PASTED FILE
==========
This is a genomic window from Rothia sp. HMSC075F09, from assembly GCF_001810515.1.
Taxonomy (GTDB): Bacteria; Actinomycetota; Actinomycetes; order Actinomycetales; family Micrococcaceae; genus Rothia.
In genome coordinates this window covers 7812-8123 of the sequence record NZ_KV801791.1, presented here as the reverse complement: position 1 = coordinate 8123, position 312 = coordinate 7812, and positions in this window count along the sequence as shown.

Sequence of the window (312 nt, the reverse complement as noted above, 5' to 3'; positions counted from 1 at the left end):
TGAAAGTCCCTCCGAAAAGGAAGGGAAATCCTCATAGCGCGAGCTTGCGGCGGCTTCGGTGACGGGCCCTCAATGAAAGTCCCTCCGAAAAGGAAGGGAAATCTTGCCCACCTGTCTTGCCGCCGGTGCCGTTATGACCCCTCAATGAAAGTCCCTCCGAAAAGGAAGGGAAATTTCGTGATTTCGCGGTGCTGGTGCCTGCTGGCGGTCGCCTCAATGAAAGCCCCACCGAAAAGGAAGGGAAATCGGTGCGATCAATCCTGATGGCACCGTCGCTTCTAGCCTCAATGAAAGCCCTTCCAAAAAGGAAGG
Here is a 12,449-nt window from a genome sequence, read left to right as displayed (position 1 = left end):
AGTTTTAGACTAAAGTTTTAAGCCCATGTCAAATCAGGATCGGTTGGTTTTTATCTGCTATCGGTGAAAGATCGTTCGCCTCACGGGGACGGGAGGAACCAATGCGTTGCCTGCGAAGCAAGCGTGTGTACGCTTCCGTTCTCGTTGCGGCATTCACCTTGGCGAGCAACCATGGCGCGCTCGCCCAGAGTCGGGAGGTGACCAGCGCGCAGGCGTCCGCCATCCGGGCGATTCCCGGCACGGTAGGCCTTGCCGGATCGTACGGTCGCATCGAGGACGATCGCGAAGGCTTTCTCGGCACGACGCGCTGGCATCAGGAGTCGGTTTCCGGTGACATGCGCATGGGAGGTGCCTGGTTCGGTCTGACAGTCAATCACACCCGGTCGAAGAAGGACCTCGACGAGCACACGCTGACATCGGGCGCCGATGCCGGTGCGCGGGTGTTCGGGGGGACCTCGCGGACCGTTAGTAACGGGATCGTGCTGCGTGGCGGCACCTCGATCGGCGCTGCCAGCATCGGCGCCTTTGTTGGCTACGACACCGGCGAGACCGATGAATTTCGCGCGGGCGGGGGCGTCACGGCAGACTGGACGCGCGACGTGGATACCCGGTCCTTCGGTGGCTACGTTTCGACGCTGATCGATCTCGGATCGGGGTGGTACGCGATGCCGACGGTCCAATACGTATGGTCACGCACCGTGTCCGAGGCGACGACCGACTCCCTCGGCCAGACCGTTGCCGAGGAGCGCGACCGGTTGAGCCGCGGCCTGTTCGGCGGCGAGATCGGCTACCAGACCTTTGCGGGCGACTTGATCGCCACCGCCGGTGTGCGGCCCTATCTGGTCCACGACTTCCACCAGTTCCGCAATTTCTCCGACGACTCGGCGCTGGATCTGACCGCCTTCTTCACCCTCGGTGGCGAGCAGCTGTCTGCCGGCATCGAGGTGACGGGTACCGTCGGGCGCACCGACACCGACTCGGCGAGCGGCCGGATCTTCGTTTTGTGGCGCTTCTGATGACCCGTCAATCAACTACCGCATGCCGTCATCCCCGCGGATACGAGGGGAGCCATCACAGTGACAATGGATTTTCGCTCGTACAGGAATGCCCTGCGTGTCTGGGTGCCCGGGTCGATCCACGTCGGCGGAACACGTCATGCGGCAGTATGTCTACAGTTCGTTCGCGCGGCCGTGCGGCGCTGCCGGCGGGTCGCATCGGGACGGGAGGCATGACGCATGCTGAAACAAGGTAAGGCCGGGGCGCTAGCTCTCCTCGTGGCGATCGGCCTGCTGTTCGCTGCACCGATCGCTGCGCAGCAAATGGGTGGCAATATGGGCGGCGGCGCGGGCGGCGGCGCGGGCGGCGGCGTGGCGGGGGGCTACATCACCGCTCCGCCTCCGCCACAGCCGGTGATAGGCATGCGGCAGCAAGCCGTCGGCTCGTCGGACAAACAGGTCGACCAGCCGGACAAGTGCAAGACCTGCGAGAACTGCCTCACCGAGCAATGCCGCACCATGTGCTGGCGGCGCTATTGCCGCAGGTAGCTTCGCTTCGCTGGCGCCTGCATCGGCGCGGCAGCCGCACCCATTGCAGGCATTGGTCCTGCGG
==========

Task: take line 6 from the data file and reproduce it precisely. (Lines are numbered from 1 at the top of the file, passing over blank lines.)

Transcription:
Here is a 12,449-nt window from a genome sequence, read left to right as displayed (position 1 = left end):